Current Bipolar Disorder in Children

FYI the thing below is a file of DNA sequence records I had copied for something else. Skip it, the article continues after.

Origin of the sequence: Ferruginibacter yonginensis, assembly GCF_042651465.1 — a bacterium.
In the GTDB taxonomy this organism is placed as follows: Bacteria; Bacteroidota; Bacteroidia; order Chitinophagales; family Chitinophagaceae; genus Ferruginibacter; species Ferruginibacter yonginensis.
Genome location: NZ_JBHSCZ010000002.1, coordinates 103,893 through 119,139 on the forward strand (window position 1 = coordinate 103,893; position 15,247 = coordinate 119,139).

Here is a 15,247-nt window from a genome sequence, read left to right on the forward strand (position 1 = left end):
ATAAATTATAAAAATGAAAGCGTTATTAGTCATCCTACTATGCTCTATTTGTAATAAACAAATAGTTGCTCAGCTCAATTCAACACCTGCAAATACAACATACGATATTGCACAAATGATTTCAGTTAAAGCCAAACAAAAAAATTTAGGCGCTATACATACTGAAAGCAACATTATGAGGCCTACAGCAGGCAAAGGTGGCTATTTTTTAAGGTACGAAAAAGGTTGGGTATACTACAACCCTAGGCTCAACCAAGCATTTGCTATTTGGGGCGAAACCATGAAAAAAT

Paediatric bipolar disorder (PBD), also known as bipolar disorder in children, is a contentious mental illness primarily diagnosed in the United States that affects children and adolescents. It is hypothesised to be similar to bipolar disorder (BD) in adults and is therefore proposed as an explanation for the drastic changes in mood and behaviour that go along with periods of low mood or irritability and periods of high mood, also known as manic or hypomanic episodes. Although usually gradual, these transitions can occasionally be abrupt. Although the typical age of onset of paediatric bipolar illness is unknown, the risk rises as puberty approaches. In children, bipolar disorder is uncommon. When compared to bipolar illness that first manifests in late adolescence or adulthood, paediatric bipolar disorder is often more severe and has a worse prognosis. With modest modifications to account for changes in age and developmental stage, the same criteria used to diagnose bipolar disorder in adults are used to make the diagnosis in children in both the American Psychiatric Association's DSM-5 and the World Health Organization's ICD-10. Although there are many others, emotional, physical, and sexual abuse, as well as neglect or bullying, are the most frequent childhood traumas. One of these events damages the brain, leading to a variety of illnesses and having both physical and psychological repercussions. The most frequent trauma in cases of emotional abuse is linked to the anxiety problem that affects the majority of people. However, there is also a correlation between childhood trauma and other illnesses, such as bipolar disorder, obsessive-compulsive disorder, or psychosis, which is linked to all traumas. If you experienced trauma during childhood, the risk of suffering from borderline personality disorder increases up to fifteen times in that case.